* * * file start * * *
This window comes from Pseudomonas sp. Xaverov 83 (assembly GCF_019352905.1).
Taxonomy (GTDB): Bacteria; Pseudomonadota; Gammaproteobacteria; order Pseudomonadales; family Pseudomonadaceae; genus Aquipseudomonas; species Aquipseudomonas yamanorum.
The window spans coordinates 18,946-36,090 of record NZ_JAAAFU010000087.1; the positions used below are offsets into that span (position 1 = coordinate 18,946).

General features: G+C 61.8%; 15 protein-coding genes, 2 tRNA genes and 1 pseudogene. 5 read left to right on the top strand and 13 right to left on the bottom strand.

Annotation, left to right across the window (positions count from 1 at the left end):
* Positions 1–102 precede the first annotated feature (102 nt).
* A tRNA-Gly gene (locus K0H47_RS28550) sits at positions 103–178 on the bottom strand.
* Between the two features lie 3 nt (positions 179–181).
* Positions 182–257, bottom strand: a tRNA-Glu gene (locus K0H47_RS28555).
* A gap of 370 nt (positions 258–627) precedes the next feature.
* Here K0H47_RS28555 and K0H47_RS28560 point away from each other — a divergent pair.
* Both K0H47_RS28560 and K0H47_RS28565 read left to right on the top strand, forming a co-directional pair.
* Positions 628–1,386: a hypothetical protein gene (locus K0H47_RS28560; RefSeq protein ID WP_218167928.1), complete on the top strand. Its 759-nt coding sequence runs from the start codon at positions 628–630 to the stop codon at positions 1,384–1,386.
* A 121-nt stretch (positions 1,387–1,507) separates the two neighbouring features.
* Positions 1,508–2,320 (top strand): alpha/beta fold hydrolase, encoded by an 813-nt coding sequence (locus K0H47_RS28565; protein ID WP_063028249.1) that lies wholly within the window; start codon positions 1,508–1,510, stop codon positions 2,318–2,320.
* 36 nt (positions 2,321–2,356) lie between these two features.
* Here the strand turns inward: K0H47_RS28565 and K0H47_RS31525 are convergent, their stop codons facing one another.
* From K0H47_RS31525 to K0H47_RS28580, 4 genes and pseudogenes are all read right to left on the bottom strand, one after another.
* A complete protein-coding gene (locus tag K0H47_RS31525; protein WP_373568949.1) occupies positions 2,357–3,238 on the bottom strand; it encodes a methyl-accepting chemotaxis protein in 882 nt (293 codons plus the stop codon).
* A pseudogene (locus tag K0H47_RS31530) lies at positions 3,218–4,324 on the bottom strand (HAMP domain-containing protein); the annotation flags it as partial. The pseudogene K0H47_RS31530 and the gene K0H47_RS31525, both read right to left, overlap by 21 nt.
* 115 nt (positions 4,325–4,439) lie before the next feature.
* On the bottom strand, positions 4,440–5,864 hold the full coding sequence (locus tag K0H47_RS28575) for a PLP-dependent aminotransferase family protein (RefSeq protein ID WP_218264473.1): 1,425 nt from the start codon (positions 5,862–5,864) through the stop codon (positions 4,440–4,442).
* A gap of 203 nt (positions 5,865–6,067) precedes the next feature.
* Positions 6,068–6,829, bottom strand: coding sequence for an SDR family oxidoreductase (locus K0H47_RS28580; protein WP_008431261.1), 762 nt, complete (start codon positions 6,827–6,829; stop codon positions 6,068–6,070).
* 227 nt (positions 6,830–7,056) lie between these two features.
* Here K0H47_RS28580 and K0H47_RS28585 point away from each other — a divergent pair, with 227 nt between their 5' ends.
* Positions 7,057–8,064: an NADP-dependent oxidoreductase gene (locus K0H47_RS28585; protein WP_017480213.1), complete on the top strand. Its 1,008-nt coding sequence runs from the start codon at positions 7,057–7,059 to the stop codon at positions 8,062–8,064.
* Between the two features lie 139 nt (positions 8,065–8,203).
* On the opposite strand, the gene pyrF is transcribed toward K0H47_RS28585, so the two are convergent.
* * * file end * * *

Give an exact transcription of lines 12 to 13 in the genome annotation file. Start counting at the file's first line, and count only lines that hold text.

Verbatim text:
* Both K0H47_RS28560 and K0H47_RS28565 read left to right on the top strand, forming a co-directional pair.
* Positions 628–1,386: a hypothetical protein gene (locus K0H47_RS28560; RefSeq protein ID WP_218167928.1), complete on the top strand. Its 759-nt coding sequence runs from the start codon at positions 628–630 to the stop codon at positions 1,384–1,386.